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Let $T$ be a split torus over a field $F$.

The Weyl group is by definition a subgroup of the group of outer morphisms (defined over $F$).

There are only two automorphism (the inverse and the identity) of $T$ (defined over F), so the group of outer automorphism is isomorphic to $\mathbb{Z}/2$.

Both can realized by the conugation via the non-trivial element $\begin{pmatrix} 0 & -1 \newline 1 & 0 \end{pmatrix}$ and by the identity elment respectively.

So the Weyl group has at least two elements, hence exactly two elements.

Similiar you can argue for the maximal split torus in $SL(n)$ or $GL(n)$.

For non-split tori, the question is more difficult to answer. I know only the $GL(n)$-situation. In $GL(2)$, the tori is isomorphic to a multiplicative group of a quadratic field extensions, and the outer automrophisms automorphisms of the tori are somorphic isomorphic to the Galois group. Now these can be realized by conjugation of elements $GL(2)$, but I am not sure whether they can not be realized by elements of determinant $1$.In fact, I would bet against it.

2 added 468 characters in body

Let $T$ be a split torus over a field $F$.

The Weyl group is by definition a subgroup of the group of outer morphisms (defined over $F$).

There are only two automorphism (the inverse and the identity) of $T$ (defined over F), so the group of outer automorphism is isomorphic to $\mathbb{Z}/2$.

The

Both can realized by the conugation via the non-trivial element $\begin{pmatrix} 0 & -1 \newline 1 & 0 \end{pmatrix}$ and by the identity elment respectively.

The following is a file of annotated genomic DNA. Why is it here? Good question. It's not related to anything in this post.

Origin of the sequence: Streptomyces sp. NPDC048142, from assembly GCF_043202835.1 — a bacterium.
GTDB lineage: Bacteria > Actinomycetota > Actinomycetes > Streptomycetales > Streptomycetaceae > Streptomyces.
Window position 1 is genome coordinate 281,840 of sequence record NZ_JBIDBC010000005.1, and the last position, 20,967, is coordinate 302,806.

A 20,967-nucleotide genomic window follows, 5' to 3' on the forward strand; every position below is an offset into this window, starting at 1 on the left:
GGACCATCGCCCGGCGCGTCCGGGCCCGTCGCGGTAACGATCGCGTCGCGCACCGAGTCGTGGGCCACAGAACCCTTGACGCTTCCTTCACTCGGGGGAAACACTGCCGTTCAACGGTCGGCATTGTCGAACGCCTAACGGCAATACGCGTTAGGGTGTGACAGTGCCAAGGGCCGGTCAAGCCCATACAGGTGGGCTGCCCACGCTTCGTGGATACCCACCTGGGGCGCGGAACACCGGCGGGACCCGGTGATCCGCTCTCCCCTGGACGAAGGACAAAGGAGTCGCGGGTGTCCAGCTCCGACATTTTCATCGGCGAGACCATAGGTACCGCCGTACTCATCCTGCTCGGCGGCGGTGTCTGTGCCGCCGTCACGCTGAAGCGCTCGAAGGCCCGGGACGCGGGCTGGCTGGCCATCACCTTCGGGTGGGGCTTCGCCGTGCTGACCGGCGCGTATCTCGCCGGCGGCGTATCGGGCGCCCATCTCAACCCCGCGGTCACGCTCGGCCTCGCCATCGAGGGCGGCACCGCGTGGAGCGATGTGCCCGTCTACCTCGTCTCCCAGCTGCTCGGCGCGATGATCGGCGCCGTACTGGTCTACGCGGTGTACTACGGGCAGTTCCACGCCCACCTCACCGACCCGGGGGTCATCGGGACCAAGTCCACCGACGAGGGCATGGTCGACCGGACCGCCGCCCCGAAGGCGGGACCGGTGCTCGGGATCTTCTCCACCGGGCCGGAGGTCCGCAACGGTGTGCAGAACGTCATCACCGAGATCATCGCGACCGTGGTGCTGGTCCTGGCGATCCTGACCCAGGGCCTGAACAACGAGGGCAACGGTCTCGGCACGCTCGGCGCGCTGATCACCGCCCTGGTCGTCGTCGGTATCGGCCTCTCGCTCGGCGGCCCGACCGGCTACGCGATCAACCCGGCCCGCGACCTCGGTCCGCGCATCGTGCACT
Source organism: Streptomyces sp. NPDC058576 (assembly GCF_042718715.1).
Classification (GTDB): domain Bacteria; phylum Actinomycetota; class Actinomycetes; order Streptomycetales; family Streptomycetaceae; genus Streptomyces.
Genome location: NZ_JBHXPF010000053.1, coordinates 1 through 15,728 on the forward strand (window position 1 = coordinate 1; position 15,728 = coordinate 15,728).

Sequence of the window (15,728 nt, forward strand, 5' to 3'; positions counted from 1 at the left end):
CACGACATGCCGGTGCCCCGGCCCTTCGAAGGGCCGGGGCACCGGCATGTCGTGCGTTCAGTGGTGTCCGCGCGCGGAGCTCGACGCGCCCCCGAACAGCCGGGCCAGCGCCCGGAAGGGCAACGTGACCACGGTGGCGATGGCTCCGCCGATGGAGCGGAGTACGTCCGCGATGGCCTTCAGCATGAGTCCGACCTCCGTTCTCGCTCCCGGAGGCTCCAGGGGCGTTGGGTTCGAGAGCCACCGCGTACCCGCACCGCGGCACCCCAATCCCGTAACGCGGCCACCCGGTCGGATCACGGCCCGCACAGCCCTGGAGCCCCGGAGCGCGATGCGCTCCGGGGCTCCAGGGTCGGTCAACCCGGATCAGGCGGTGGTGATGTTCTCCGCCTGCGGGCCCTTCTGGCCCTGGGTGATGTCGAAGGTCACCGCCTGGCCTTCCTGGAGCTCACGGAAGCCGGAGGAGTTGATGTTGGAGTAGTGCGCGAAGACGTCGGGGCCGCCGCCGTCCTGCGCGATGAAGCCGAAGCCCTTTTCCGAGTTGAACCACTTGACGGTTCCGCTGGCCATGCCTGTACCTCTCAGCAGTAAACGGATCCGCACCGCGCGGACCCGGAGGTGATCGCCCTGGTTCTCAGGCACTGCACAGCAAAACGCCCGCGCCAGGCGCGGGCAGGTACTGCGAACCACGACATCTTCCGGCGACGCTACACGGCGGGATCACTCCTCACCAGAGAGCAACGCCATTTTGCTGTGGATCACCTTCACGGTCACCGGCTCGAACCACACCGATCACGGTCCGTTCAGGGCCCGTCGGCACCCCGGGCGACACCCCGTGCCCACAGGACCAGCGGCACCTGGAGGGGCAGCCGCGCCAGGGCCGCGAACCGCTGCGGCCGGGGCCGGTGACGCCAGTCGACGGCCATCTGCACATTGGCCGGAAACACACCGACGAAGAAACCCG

So the Weyl group has at least two elements, hence exactly two elements.

Similiar you can argue for the maximal split torus in $SL(n)$ or $GL(n)$.

For non-split tori, the question is more difficult to answer. I know only the $GL(n)$-situation. In $GL(2)$, the tori is isomorphic to a multiplicative group of a quadratic field extensions, and the outer automrophisms of the tori are somorphic to the Galois group. Now these can be realized by conjugation of elements $GL(2)$, but I am not sure whether they can be realized by elements of determinant $1$. In fact, I would bet against it.

1

Let $T$ be a split torus over a field $F$.

The Weyl group is by definition a subgroup of the group of outer morphisms (defined over $F$).

There are only two automorphism (the inverse and the identity) of $T$ (defined over F), so the group of outer automorphism is isomorphic to $\mathbb{Z}/2$.

The realized by the conugation via the non-trivial element $\begin{pmatrix} 0 & -1 \newline 1 & 0 \end{pmatrix}$ and by the identity.

So the Weyl group has at least two elements, hence exactly two elements.

Similiar you can argue for the maximal split torus in $SL(n)$ or $GL(n)$.